Catholicity and the Congregation

Inspiring words to consider about your own mundane-seeming congregation from Rev. Rick Stuckwisch:

The catholicity of the Church comprises two aspects:

(1.) It is the unity of doctrine and fellowship, of teaching and practice, which is shared by all the congregations of the whole Church in every time and place; and,

(2.) It is the fullness of the one Church in each congregation, in each time and each place, wherever the apostolic doctrine of Christ is faithfully received and handed over in teaching and practice.

To say it simply, the whole Church is manifested in each congregation, and each congregation belongs to that same one, holy, catholic and apostolic Church. . . .

The catholicity of any given congregation is therefore both inward and outward. Each congregation of the Church is fully the Church in that place, whole and complete in the means of grace; yet, no congregation of the Church is independent of the rest, but belongs to the whole, to the one Body of Christ, past, present and future. Congregational autonomy does not mean that a congregation is free and clear to go its own way and do its own thing. Rather, congregational autonomy means that the Church in each place is fully self-contained and self-sufficient in the local Ministry of the Gospel; because it is Christ Himself who speaks and acts in that Ministry. But the Ministry of the Gospel does not belong exclusively to any one congregation; because it is the sacred tradition of the one Lord Jesus Christ, handed over to His holy Apostles and to each succeeding generation of His Church on earth. Because a congregation lives from that Ministry, and is the Church because of that Ministry of the Gospel, it belongs to the fellowship of every other congregation that lives from that same Holy Ministry.

The whole post is worth reading. It gets into Lutheran stuff and Missouri Synod polity–including the problems with it currently, going so far as to make some positive suggestions for improving it. But still, as we discuss “denominations” and “non-denominations,” the catholicity inherent in each faithful congregation is important to contemplate.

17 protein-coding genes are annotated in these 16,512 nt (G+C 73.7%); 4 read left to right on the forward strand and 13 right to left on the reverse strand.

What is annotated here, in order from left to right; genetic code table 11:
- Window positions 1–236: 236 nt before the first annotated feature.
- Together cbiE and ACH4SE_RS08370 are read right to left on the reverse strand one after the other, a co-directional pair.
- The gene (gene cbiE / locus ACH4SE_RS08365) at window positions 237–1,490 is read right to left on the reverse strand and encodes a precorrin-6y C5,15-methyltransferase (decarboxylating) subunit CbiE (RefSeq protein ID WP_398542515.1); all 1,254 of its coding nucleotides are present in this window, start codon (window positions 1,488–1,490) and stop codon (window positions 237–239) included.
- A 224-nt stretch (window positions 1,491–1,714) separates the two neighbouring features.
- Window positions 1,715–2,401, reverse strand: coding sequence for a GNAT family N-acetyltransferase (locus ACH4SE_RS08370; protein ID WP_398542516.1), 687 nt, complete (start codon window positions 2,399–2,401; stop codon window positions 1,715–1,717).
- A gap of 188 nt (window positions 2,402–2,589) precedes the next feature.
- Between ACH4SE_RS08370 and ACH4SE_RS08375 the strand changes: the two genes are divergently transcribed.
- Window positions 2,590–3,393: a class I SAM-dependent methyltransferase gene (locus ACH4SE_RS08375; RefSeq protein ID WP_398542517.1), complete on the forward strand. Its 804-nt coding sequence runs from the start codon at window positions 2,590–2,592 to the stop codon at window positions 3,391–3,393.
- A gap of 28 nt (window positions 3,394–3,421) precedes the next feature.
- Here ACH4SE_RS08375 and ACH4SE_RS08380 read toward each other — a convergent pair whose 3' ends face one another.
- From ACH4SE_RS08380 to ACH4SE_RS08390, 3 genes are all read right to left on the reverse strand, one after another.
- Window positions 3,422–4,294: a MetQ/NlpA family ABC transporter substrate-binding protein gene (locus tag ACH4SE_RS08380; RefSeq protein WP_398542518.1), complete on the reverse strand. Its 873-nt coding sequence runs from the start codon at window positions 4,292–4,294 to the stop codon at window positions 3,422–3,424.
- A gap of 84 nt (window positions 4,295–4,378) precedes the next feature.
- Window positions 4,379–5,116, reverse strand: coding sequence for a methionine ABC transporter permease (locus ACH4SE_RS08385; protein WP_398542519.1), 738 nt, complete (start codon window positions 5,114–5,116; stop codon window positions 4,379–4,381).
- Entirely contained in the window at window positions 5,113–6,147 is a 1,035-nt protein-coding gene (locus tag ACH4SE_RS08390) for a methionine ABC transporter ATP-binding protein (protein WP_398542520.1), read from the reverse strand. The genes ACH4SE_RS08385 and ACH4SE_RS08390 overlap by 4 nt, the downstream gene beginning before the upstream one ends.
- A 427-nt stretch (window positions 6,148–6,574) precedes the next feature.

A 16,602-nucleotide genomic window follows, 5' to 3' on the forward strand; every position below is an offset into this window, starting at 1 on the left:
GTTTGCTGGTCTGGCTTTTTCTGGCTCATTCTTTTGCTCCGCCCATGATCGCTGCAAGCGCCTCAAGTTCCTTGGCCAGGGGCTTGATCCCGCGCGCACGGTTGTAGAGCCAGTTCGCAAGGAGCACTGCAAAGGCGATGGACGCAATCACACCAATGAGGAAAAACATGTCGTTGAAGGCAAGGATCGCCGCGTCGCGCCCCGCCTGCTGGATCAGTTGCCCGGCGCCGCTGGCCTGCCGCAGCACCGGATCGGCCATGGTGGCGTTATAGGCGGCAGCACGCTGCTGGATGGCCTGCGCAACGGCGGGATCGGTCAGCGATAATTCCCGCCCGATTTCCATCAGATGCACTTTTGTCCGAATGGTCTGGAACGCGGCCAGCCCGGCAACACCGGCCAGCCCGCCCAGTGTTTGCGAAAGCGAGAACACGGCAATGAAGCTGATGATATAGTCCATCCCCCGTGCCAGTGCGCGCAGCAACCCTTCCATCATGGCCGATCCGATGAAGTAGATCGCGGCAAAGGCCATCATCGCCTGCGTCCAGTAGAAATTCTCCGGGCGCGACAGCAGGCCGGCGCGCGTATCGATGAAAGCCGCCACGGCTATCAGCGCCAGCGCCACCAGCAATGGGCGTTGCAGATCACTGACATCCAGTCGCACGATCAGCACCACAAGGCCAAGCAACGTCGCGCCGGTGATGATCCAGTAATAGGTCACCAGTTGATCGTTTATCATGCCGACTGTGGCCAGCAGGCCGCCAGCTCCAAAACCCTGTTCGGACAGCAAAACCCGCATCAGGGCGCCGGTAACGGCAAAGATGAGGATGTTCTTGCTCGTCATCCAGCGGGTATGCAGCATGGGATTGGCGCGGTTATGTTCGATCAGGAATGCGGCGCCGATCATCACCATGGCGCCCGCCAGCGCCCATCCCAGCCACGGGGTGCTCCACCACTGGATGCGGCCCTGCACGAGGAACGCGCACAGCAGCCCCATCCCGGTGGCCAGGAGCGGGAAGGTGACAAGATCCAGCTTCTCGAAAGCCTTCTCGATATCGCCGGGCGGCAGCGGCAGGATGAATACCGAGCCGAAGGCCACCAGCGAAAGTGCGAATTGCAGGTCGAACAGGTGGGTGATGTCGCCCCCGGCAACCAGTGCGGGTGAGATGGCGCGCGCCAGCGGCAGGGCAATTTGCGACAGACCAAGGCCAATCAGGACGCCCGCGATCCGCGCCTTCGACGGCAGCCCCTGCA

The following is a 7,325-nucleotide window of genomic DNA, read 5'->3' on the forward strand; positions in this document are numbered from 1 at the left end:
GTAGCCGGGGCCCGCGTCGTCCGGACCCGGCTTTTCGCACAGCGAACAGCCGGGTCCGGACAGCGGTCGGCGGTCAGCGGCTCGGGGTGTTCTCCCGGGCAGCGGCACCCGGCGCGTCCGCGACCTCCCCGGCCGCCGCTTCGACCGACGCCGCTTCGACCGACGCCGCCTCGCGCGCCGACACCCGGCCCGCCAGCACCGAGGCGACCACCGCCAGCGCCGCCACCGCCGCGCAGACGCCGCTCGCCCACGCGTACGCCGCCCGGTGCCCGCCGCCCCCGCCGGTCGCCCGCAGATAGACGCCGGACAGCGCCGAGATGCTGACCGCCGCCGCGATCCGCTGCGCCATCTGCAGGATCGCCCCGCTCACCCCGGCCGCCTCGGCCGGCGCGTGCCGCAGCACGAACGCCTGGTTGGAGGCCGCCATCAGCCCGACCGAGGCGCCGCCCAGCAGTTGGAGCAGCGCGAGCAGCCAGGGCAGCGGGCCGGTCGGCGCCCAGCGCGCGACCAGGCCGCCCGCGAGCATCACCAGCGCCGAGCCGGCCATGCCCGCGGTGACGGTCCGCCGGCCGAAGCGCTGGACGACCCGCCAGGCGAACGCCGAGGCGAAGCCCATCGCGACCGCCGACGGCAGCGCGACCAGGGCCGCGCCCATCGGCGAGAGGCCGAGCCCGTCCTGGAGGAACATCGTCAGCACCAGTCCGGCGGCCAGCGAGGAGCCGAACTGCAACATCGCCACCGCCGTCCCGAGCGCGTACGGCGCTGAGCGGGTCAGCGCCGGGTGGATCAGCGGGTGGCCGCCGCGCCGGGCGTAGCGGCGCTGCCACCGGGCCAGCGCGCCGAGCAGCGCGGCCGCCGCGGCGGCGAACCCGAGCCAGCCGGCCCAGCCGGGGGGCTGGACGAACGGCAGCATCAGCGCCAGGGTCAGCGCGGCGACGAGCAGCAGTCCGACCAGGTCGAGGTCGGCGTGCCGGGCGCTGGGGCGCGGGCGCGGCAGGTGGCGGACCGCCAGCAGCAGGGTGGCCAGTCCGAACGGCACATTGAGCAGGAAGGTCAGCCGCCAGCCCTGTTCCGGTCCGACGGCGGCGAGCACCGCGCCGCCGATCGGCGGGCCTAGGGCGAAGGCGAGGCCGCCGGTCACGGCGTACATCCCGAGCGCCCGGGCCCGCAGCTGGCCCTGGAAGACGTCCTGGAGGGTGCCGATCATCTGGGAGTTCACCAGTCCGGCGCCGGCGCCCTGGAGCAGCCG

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  • Carl Vehse

    The problems in the Missouri Synod are not primarily with the polity, but with those that currently occupy executive positions in that polity.

    As for the term “catholicity,” a Lutheran needs to ask, “What does this mean?”, and “How does this term relate to the Lutheran doctrinal understanding of the invisible and visible church?”

  • Bryan Lindemood

    Nice short explanation of how each congregation ought to view itself and its brothers and sisters in Christ.

    Carl, I think “catholicity” includes all of the invisible church as known and seen only by God – we have it by faith now. As we have it by faith we see symptoms of it visibly although imperfectly. This is the visible Church. The clearest indication of the invisible in the visible is where the Word is preached for the forgiveness of sinners according to the whole counsel of God in His revealed Word and Baptism and the Lord’s Supper are taught and administered according to Christ’s institution. If you are around those things – there is absolutely no reason to doubt that you are near to the voice of God for you.